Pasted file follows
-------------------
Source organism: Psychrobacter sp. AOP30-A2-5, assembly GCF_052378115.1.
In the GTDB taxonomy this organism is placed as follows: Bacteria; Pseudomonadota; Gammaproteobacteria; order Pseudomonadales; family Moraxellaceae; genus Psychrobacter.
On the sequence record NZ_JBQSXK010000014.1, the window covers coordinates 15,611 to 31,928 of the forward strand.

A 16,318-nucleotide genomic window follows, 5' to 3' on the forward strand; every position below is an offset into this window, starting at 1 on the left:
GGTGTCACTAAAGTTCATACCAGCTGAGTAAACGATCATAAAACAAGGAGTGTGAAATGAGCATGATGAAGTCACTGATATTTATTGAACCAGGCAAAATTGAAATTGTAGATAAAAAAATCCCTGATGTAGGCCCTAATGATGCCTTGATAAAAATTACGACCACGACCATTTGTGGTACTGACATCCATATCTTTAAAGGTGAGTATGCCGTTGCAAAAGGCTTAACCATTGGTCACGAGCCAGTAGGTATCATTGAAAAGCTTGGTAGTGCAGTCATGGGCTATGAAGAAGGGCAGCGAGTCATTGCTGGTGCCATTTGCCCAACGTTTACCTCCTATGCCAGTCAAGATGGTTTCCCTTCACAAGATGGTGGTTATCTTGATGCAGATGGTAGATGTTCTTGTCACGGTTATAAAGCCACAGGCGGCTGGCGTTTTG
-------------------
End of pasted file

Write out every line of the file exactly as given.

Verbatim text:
Source organism: Psychrobacter sp. AOP30-A2-5, assembly GCF_052378115.1.
In the GTDB taxonomy this organism is placed as follows: Bacteria; Pseudomonadota; Gammaproteobacteria; order Pseudomonadales; family Moraxellaceae; genus Psychrobacter.
On the sequence record NZ_JBQSXK010000014.1, the window covers coordinates 15,611 to 31,928 of the forward strand.

A 16,318-nucleotide genomic window follows, 5' to 3' on the forward strand; every position below is an offset into this window, starting at 1 on the left:
GGTGTCACTAAAGTTCATACCAGCTGAGTAAACGATCATAAAACAAGGAGTGTGAAATGAGCATGATGAAGTCACTGATATTTATTGAACCAGGCAAAATTGAAATTGTAGATAAAAAAATCCCTGATGTAGGCCCTAATGATGCCTTGATAAAAATTACGACCACGACCATTTGTGGTACTGACATCCATATCTTTAAAGGTGAGTATGCCGTTGCAAAAGGCTTAACCATTGGTCACGAGCCAGTAGGTATCATTGAAAAGCTTGGTAGTGCAGTCATGGGCTATGAAGAAGGGCAGCGAGTCATTGCTGGTGCCATTTGCCCAACGTTTACCTCCTATGCCAGTCAAGATGGTTTCCCTTCACAAGATGGTGGTTATCTTGATGCAGATGGTAGATGTTCTTGTCACGGTTATAAAGCCACAGGCGGCTGGCGTTTTG